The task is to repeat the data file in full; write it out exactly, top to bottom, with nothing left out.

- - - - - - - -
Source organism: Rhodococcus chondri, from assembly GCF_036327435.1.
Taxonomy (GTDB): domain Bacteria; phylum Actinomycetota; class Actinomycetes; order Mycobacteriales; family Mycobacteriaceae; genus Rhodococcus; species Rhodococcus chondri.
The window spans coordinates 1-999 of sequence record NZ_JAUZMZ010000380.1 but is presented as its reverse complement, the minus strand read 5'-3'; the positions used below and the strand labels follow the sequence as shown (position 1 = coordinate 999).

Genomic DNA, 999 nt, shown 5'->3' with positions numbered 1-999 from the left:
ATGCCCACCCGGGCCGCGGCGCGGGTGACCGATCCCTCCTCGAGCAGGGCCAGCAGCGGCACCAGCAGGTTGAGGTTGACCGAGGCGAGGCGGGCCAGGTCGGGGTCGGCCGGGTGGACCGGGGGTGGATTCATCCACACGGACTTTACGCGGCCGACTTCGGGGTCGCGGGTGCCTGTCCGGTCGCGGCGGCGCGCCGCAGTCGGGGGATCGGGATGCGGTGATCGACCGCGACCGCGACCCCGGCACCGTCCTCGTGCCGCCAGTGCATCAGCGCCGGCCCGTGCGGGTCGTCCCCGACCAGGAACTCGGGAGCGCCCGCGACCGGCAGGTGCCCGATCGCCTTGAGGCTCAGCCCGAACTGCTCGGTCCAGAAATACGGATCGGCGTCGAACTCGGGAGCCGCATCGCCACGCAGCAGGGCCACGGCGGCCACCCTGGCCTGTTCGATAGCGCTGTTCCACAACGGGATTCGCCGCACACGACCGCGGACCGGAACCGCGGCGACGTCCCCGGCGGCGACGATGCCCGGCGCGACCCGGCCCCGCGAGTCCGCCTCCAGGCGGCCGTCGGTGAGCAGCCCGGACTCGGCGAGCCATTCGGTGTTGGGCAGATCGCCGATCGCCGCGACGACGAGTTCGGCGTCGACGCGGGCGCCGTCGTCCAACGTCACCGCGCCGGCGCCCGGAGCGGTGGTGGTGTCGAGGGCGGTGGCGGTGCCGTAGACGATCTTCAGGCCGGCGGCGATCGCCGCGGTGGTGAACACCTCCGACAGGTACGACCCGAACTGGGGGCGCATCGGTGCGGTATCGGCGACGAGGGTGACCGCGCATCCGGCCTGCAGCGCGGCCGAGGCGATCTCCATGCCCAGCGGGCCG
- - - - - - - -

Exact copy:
Source organism: Rhodococcus chondri, from assembly GCF_036327435.1.
Taxonomy (GTDB): domain Bacteria; phylum Actinomycetota; class Actinomycetes; order Mycobacteriales; family Mycobacteriaceae; genus Rhodococcus; species Rhodococcus chondri.
The window spans coordinates 1-999 of sequence record NZ_JAUZMZ010000380.1 but is presented as its reverse complement, the minus strand read 5'-3'; the positions used below and the strand labels follow the sequence as shown (position 1 = coordinate 999).

Genomic DNA, 999 nt, shown 5'->3' with positions numbered 1-999 from the left:
ATGCCCACCCGGGCCGCGGCGCGGGTGACCGATCCCTCCTCGAGCAGGGCCAGCAGCGGCACCAGCAGGTTGAGGTTGACCGAGGCGAGGCGGGCCAGGTCGGGGTCGGCCGGGTGGACCGGGGGTGGATTCATCCACACGGACTTTACGCGGCCGACTTCGGGGTCGCGGGTGCCTGTCCGGTCGCGGCGGCGCGCCGCAGTCGGGGGATCGGGATGCGGTGATCGACCGCGACCGCGACCCCGGCACCGTCCTCGTGCCGCCAGTGCATCAGCGCCGGCCCGTGCGGGTCGTCCCCGACCAGGAACTCGGGAGCGCCCGCGACCGGCAGGTGCCCGATCGCCTTGAGGCTCAGCCCGAACTGCTCGGTCCAGAAATACGGATCGGCGTCGAACTCGGGAGCCGCATCGCCACGCAGCAGGGCCACGGCGGCCACCCTGGCCTGTTCGATAGCGCTGTTCCACAACGGGATTCGCCGCACACGACCGCGGACCGGAACCGCGGCGACGTCCCCGGCGGCGACGATGCCCGGCGCGACCCGGCCCCGCGAGTCCGCCTCCAGGCGGCCGTCGGTGAGCAGCCCGGACTCGGCGAGCCATTCGGTGTTGGGCAGATCGCCGATCGCCGCGACGACGAGTTCGGCGTCGACGCGGGCGCCGTCGTCCAACGTCACCGCGCCGGCGCCCGGAGCGGTGGTGGTGTCGAGGGCGGTGGCGGTGCCGTAGACGATCTTCAGGCCGGCGGCGATCGCCGCGGTGGTGAACACCTCCGACAGGTACGACCCGAACTGGGGGCGCATCGGTGCGGTATCGGCGACGAGGGTGACCGCGCATCCGGCCTGCAGCGCGGCCGAGGCGATCTCCATGCCCAGCGGGCCG